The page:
In any case, Sick Man eventually brought in a drummer from Illinois (not Bun E. Carlos) whose name Stewkey can’t remember. And then…
“I don’t know. I left again. Actually, I got fired. I just had bad luck with two bands.”
Stewkey is now living in Philadelphia, doing sporadic writing and, for awhile, was gigging acoustically in a duo. When asked about his personal relationship with Todd during the Nazz period, he refers back to Todd’s aversion to drugs.
“When I was playing with Todd when Nazz was first together, I’d like to go out and get high. And he didn’t like that. I thought Todd really got impossible after awhile. If we weren’t working and I wanted to go out and see a chick or get high with a couple of friends, he’d really get upset about that. Which I didn’t understand. Y’know, people like to have fun, Todd.”
An interview with King Crimson, by David Fricke, from the March 1982 issue of Trouser Press magazine…
Where’s Fripp? Where the hell is Fripp?” Five minutes into King Crimson’s opening-night late show at New York’s Savoy, a bug-eyed post-hippie rock ‘n’ roll yahoo (distinguishing marks: tousled, black shoulder-length curls, graying Genesis T-shirt, blue jeans that could probably walk by themselves) bursts through the club’s door, races through the foyer without giving the bar a second’s thought, and stops on a dime at the back of the hall. A few inches shy of six feet tall, he cranes his neck every which way to see the stage beyond the heads and shoulders of several hundred other Crimson freaks who got there before him.
“Where’s Fripp?” he howls, unable to spot the guest of honor. His friend, standing next to him and a good head and a half taller, explains calmly that Robert Fripp is playing his guitar seated on a stool at stage right, just below his sight line. “Holy shit! He’s sitting down,” the yahoo repeats (obviously unaware that Fripp has never performed in any other position); awe and worship resonate in his cracking voice just as it does in the hoots and hollers of “Crimson!,” “Bruford!” and “Fuckin’ A-a-y!” echoing throughout the packed house. To the progressive/art-rock cultists, battered by the scornful winds of punk, those who witnessed the hard-fought artistic victories won by Crimson, Genesis et al. in the early and mid-’70s, since co-opted by pop hacks like REO Speedwagon and Styx, King Crimson lives again. Long live the King.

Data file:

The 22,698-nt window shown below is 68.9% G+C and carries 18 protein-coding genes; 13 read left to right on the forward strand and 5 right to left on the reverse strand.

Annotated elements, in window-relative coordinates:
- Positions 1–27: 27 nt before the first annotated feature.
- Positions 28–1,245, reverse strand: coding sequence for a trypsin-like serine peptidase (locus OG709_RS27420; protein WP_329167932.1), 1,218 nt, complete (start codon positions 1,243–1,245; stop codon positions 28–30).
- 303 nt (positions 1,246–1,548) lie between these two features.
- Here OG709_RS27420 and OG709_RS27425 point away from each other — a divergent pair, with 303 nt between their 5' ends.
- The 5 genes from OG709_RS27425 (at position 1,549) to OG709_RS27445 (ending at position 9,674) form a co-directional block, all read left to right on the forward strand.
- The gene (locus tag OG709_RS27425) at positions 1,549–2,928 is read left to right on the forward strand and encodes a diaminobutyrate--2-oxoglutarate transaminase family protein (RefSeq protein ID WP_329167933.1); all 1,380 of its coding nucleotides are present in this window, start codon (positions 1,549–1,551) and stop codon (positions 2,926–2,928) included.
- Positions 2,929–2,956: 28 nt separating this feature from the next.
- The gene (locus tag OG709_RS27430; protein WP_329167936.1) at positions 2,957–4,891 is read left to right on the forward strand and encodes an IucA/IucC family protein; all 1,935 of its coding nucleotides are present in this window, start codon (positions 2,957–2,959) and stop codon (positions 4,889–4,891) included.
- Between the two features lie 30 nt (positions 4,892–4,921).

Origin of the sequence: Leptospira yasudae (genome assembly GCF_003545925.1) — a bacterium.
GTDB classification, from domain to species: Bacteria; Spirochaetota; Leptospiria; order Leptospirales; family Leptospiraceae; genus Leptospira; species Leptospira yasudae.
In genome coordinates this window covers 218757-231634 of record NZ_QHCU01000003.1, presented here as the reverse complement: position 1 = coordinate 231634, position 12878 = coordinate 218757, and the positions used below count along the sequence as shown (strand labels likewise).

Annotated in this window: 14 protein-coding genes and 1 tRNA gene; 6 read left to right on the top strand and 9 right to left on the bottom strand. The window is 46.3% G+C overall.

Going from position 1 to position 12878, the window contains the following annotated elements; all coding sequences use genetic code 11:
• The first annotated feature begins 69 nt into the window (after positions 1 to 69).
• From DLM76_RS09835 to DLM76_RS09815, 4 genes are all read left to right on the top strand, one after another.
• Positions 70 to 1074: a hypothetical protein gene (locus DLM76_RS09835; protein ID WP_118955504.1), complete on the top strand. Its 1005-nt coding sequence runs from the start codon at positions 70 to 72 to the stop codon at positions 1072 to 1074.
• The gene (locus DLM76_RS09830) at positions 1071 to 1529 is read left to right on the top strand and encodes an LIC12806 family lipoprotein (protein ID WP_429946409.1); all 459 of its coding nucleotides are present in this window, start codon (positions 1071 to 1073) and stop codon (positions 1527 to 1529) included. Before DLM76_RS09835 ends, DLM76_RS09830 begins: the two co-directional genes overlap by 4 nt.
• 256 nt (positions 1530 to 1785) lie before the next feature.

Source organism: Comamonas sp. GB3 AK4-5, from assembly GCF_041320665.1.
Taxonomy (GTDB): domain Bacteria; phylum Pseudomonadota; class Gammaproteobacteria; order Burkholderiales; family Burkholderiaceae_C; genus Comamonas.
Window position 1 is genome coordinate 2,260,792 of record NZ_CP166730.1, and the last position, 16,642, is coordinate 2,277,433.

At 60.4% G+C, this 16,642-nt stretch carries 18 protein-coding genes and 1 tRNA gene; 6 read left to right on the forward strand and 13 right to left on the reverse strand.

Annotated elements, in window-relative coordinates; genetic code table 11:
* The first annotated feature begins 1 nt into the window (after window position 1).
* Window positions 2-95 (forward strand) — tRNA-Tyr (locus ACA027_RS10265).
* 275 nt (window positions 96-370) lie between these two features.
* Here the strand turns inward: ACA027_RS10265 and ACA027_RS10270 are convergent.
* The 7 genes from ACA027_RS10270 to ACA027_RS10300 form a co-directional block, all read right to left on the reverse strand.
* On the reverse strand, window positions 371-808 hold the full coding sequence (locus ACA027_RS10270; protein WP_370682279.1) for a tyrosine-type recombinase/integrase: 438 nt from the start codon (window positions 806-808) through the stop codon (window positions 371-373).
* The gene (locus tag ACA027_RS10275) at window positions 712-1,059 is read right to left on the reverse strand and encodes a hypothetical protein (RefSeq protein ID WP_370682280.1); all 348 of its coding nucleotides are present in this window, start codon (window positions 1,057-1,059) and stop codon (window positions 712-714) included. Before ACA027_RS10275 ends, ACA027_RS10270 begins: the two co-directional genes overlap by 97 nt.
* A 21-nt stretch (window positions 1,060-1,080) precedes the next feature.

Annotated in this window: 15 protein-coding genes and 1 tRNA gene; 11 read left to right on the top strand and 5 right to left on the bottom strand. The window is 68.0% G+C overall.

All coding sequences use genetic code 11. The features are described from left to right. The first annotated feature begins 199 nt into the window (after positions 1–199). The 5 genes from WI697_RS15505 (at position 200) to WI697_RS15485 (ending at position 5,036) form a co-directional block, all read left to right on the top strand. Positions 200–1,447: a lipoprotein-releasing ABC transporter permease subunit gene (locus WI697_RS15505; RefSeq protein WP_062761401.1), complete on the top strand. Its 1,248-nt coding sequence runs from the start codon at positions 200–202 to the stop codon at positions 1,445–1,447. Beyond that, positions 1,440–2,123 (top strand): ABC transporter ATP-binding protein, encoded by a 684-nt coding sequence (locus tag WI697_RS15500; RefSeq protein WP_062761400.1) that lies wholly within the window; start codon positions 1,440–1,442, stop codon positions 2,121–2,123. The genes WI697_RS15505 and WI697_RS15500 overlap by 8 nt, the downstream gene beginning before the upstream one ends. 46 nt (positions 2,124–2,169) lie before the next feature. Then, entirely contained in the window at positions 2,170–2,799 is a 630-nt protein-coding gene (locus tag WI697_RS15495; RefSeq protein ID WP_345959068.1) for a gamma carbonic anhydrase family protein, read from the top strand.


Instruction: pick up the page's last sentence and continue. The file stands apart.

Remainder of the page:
But the return of King Crimson is not just a celebratory experience. As with all things Crimson and Fripp, there are lessons to be learned, preconceptions to reconsider. The odds are that the majority of fans at the Savoy are of the original (pre-punk) Trouser Press variety: passionate Anglophiles who wear their Crimson gear: buttons, vintage T-shirts, even one denim jacket handsomely painted with the grinning red sun from the inside cover of In the Court of the Crimson King like badges of honor. They pay loud, genuine respect to the physical expertise and imagination of drummer Bill Bruford, whose previous exploits with Yes and the old Crimson already comprise a sizable chapter of art-rock history. They probably know bassist Tony Levin from his work with Peter Gabriel and on Fripp’s own Exposure. They may even be passably conversant with founder Fripp’s forays into ambient music and art-punk via Discotronics and the short-lived League of Gentlemen.
All, however, share the conviction that that this is no idle cash-in reunion.These paying customers always admired King Crimson not only for what it played but what it stood for. Thus guitarist Adrian Belew (whose credentials with Frank Zappa, David Bowie and the expanded Talking Heads probably don’t carry much weight with this crowd) gets the same enthusiastic reception for a string-bending wipeout as Fripp does for a stirring psycho-solo. The audience hears the same commitment in material from the recent Discipline album and new, as-yet un-recorded pieces that they recognize in live reprises of “Red” and “Larks’ Tongues Aspic, Part Two.”
For all the stick they get from a sniggering; press which considers them diehard nostalgic sheep, this audience is built on trust. They are willing to trust what they may not entirely understand either in Fripp’s music or his copious philosophies that accompany it. And they trust King Crimson because has never let them down.
The day after the Savoy show, Bill Bruford, 32, tries to explain that trust. “What I’ve noticed from the audience is that they’re perfectly happy to accept us and our music,” he says in that cheery British manner which contrasts so starkly with Fripp’s dry academic wit. “Obviously we brought back those old fans by using name King Crimson. [The band was originally dubbed Discipline, hence the LP title.] And it will take time, I think, for the ideas to work through. But I don’t think the old fans I met were disappointed. They seemed to like it.